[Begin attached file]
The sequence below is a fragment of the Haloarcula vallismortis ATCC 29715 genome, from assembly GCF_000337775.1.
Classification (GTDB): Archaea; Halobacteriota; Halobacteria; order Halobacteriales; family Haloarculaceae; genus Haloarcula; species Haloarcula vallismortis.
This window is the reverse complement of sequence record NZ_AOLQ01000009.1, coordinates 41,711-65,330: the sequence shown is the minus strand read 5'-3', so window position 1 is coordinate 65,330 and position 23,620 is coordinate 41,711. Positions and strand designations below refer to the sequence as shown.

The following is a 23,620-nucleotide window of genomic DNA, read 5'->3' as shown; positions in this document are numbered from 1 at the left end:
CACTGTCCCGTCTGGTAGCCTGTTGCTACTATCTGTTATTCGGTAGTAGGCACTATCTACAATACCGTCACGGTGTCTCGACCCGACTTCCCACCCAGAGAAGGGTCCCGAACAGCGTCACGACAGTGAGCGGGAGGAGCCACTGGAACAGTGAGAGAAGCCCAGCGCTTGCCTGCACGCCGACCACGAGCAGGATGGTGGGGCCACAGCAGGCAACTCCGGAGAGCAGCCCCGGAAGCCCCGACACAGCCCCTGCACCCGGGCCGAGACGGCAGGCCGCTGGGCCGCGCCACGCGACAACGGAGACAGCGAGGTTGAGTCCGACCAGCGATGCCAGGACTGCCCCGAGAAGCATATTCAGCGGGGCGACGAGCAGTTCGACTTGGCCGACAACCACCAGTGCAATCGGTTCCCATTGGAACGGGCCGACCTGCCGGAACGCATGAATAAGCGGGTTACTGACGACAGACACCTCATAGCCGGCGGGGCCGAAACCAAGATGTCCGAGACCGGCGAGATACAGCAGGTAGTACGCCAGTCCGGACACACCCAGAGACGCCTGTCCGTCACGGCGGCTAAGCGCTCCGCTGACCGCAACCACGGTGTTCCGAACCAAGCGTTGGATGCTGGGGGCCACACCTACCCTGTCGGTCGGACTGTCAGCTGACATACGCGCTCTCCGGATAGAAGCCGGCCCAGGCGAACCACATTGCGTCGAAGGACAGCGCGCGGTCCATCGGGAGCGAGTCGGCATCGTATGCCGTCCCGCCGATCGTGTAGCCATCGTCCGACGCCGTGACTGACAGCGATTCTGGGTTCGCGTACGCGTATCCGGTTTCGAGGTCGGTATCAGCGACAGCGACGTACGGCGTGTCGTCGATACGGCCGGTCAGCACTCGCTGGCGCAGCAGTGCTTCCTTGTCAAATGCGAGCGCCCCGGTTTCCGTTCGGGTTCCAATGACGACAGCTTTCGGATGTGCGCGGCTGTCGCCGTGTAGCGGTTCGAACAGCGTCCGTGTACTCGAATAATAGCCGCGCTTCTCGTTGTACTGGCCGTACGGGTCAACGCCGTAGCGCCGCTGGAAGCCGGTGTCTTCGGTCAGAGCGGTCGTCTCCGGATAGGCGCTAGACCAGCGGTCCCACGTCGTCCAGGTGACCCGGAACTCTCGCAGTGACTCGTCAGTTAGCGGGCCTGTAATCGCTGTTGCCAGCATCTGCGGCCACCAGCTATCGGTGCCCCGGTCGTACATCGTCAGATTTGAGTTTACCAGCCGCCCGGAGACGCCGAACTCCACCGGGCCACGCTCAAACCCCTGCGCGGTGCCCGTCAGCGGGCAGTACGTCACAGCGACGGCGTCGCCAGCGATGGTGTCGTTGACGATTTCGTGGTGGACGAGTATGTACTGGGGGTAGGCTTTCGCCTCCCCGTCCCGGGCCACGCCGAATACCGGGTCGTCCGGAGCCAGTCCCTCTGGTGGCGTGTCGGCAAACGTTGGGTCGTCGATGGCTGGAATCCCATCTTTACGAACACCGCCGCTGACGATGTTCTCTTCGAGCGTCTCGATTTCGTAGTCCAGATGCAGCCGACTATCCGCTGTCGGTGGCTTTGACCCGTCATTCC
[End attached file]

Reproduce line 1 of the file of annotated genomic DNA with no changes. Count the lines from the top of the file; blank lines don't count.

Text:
The sequence below is a fragment of the Haloarcula vallismortis ATCC 29715 genome, from assembly GCF_000337775.1.